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In a circuit, there is somewhat of a symmetry of power sources being connected together. If they are of equal voltage they would be connected in parallel increasing current at the same voltage. Or if they are of different voltages yet have the same current they are connected in series to output higher voltage at the same current.

Is it possible to have a circuit where there is a power source that would output high current at low voltage, while the other power source would output lower current at high voltage?

Having separate power source for each Voltage and Current?

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closed as unclear what you're asking by Olin Lathrop, Majenko, Ricardo, Matt Young, placeholder Nov 11 '14 at 18:24

Please clarify your specific problem or add additional details to highlight exactly what you need. As it's currently written, it’s hard to tell exactly what you're asking. See the How to Ask page for help clarifying this question. If this question can be reworded to fit the rules in the help center, please edit the question.

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    \$\begingroup\$ This question is too vague and confusingly stated to make sense of. However, yes, some types of power supplies can be dynamically adjusted for high current at low voltage, or low current at high voltage. \$\endgroup\$ – Olin Lathrop Nov 11 '14 at 16:53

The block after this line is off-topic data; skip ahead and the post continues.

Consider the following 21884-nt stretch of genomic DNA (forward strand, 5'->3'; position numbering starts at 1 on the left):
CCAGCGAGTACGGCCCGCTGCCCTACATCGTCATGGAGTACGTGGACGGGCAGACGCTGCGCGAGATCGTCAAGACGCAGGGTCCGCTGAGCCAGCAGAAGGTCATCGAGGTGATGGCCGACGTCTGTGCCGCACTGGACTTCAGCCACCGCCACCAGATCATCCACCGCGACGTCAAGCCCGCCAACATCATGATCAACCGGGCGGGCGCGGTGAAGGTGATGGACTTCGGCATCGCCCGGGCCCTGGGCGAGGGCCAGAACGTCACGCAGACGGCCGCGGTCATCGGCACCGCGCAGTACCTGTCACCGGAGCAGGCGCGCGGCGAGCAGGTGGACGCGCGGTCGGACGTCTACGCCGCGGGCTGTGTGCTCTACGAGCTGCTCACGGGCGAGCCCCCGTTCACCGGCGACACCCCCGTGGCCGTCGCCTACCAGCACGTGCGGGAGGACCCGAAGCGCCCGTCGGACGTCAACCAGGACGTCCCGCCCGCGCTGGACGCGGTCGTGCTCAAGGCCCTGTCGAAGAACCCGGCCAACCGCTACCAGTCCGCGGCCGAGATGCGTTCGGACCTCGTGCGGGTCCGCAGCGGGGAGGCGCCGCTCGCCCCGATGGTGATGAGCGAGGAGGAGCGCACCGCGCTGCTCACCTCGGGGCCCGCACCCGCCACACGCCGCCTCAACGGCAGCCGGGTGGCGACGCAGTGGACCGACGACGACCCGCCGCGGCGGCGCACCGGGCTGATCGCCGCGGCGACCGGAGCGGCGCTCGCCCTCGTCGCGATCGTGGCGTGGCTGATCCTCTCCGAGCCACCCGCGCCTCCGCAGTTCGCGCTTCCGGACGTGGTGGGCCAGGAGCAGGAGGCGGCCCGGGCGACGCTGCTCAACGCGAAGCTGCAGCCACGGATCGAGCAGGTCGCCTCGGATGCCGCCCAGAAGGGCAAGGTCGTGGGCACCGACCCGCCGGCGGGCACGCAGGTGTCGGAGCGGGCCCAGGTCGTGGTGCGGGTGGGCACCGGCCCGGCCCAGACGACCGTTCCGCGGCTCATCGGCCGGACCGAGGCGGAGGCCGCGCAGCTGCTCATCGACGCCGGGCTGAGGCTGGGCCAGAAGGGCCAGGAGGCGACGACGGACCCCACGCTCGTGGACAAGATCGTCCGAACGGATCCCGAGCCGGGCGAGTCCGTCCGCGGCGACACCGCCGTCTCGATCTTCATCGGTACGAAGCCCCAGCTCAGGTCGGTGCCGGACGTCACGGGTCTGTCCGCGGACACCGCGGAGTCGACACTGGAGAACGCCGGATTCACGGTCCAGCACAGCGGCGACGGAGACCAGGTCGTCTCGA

• \$\begingroup\$ The answer is: George VI. \$\endgroup\$ – Majenko Nov 11 '14 at 17:01
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Yes, it's common to have different power supplies with different voltages and current capabilities in a system. For example, consider a typical mid-range desktop PC power supply (Corsair HX750):

+3.3V@25A, +5V@25A, +12V@62A, -12V@0.8A, +5VSB@3A

The motherboard and other boards will make additional voltage rails from those provided by the power supply, generally using switching regulators (sometimes inside the IC package). For example, the CPU itself might require around a volt at rather high current (perhaps 50A), and that would be expensive to distribute at that voltage- so the 12V rail is stepped down very close to the die itself.

Embedded systems similarly typically have a plethora of supply voltages- 1.8V, 3.3V, 5V, -5V, maybe +12 or +/-15V.

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